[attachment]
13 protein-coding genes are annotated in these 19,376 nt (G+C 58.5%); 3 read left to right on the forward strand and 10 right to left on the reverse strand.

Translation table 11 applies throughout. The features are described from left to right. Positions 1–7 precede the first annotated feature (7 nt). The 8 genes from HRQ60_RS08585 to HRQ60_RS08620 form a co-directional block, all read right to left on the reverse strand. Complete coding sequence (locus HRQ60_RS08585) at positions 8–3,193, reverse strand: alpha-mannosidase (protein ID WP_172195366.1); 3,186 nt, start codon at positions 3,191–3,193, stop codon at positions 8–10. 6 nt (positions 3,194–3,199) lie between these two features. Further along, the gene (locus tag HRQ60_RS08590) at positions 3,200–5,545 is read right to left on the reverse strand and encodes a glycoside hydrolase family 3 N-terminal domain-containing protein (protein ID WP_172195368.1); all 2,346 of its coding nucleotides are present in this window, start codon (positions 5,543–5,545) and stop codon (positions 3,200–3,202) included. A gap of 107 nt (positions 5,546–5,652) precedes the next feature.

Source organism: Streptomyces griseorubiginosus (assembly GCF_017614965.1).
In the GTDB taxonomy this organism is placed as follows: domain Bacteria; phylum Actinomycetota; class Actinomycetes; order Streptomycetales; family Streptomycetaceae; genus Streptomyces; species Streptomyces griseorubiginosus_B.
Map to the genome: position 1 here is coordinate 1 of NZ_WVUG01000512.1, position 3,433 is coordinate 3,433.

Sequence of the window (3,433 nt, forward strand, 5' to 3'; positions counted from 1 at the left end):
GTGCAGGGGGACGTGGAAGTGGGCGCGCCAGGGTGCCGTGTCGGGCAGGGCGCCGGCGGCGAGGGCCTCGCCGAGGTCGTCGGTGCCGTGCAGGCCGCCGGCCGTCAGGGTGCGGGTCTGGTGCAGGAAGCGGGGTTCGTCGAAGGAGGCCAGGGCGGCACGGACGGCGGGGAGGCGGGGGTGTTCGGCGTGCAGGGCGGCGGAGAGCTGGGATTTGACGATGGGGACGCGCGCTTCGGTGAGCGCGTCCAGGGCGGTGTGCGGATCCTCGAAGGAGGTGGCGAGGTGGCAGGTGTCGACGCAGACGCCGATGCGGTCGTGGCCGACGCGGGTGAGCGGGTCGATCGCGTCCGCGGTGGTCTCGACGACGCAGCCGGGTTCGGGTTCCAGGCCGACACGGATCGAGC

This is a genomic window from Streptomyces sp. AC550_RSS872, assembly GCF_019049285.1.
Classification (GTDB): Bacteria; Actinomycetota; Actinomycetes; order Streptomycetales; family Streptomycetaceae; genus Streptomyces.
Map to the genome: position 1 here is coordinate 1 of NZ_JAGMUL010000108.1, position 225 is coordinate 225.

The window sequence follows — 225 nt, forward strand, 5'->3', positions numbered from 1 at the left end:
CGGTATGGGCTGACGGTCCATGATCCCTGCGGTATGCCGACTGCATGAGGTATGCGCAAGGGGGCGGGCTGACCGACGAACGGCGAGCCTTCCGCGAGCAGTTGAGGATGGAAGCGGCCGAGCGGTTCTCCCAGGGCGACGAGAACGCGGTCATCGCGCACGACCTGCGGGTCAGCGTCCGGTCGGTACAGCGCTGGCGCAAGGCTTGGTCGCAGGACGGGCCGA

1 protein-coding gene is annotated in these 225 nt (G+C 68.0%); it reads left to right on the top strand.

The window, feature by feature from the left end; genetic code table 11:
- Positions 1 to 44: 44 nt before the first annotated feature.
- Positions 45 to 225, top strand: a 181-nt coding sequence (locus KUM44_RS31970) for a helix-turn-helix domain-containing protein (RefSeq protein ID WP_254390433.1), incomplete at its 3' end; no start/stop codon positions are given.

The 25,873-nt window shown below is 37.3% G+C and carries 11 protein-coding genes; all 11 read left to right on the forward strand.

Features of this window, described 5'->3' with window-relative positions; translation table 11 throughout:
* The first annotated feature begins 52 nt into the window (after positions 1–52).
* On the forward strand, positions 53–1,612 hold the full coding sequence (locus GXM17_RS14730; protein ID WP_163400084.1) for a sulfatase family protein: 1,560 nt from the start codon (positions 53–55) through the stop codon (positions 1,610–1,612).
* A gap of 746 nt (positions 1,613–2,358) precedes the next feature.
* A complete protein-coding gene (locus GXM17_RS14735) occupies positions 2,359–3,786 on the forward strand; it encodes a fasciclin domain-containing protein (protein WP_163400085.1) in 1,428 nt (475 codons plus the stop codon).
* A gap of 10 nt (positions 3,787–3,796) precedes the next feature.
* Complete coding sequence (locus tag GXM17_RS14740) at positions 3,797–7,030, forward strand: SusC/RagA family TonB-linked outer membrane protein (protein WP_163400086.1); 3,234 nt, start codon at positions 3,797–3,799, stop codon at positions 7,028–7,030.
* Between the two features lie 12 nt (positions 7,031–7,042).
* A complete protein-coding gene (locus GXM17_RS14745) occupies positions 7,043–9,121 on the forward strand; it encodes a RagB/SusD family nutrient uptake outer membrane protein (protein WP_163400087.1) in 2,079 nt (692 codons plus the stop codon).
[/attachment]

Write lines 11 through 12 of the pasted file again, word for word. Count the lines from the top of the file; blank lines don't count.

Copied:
The window sequence follows — 225 nt, forward strand, 5'->3', positions numbered from 1 at the left end:
CGGTATGGGCTGACGGTCCATGATCCCTGCGGTATGCCGACTGCATGAGGTATGCGCAAGGGGGCGGGCTGACCGACGAACGGCGAGCCTTCCGCGAGCAGTTGAGGATGGAAGCGGCCGAGCGGTTCTCCCAGGGCGACGAGAACGCGGTCATCGCGCACGACCTGCGGGTCAGCGTCCGGTCGGTACAGCGCTGGCGCAAGGCTTGGTCGCAGGACGGGCCGA